It requires some language support (otherwise, C/C++ compilers would do it too)
In particular, it requires that the compiler generates self-contained modules, which expose metadata that other modules can reference to call into them.
.NET assemblies are a straightforward example. All the files in a project are compiled together, generating one dll. This dll can be queried by .NET to determine which types it contains, so that other assemblies can call functions defined in it.
And to make use of this, it must be legal in the language to reference other modules.
In C++, what defines the boundary of a module? The language specifies that the compiler only considers data in its current compilation unit (.cpp file + included headers). There is no mechanism for specifying "I'd like to call function Foo in module Bar, even though I don't have the prototype or anything for it at compile-time". The only mechanism you have for sharing type information between files is with #includes.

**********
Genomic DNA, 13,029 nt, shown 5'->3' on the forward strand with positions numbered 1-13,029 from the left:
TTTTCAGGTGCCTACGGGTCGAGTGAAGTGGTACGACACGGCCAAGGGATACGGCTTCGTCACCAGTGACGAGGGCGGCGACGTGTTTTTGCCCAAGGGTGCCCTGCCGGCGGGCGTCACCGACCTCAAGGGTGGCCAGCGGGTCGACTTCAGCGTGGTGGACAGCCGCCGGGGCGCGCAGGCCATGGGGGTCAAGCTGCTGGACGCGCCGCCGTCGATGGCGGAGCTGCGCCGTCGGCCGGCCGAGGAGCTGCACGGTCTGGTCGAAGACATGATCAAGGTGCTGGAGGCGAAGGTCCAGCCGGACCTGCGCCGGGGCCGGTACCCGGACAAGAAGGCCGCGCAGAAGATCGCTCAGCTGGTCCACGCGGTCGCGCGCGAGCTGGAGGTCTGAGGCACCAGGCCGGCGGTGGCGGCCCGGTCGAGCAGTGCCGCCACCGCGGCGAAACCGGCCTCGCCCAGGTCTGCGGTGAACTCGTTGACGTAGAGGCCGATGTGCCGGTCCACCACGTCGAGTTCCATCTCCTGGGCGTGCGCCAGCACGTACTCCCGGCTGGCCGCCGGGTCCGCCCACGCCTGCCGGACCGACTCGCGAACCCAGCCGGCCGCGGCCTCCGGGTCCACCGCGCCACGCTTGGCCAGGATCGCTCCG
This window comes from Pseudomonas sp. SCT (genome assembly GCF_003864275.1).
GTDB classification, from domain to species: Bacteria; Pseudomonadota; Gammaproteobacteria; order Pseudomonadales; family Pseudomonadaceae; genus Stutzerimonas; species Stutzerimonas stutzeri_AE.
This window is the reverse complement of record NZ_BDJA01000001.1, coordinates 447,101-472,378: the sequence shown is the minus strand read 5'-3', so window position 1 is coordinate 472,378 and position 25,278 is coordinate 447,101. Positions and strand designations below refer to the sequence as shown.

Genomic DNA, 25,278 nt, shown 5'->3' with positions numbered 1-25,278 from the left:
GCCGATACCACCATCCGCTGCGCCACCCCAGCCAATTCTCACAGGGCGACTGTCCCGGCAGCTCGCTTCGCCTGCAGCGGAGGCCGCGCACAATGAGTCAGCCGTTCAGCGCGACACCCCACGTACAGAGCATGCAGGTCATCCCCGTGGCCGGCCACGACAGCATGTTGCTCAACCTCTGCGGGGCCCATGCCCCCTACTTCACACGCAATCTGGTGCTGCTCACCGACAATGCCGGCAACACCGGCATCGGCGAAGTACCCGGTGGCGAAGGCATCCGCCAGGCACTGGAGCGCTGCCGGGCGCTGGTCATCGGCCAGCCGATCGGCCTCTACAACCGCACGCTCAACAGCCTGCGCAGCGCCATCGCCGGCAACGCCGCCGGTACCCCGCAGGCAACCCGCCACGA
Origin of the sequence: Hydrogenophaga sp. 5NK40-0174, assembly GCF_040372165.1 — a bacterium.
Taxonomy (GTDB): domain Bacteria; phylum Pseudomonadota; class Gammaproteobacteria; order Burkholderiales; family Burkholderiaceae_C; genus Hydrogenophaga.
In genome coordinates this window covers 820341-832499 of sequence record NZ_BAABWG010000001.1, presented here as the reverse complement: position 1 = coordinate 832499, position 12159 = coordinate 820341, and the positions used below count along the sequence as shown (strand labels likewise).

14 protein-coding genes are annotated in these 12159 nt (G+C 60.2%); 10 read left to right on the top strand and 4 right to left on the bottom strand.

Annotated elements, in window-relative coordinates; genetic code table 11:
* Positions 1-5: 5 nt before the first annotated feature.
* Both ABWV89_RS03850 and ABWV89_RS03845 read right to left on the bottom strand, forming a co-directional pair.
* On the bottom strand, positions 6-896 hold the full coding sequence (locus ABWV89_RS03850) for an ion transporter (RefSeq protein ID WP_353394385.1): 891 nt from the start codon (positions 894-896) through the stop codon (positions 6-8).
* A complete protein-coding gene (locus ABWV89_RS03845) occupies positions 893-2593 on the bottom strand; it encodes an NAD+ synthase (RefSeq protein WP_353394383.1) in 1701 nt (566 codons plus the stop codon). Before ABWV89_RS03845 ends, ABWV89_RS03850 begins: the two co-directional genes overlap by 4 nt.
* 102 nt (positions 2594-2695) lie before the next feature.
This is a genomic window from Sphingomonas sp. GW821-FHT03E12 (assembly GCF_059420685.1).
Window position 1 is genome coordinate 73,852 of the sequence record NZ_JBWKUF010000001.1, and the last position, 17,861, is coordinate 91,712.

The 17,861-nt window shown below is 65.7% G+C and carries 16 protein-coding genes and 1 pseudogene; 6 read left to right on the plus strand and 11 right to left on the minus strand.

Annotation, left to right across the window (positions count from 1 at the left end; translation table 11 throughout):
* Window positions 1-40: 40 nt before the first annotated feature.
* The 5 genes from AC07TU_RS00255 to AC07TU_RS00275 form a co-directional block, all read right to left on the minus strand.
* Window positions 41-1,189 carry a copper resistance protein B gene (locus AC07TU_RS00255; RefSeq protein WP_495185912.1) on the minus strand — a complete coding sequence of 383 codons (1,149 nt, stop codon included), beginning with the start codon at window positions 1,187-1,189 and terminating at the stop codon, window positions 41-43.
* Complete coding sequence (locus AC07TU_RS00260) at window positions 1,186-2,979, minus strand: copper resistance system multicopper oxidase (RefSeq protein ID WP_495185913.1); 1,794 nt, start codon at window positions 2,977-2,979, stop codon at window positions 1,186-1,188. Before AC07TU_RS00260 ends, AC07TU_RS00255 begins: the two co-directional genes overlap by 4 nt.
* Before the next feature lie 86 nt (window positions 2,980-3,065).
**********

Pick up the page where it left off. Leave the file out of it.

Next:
There is a proposal to add a module system to C++, but it won't be in C++0x. Last I saw, the plan was to consider it for a TR1 after 0x is out.
(It's worth mentioning that the #include system in C/C++ was originally used because it'd speed up compilation. Back in the 70's, it allowed the compiler to process the code in a simple linear scan. It didn't have to build syntax trees or other such "advanced" features. Today, the tables have turned and it's become a huge bottleneck, both in terms of usability and compilation speed.)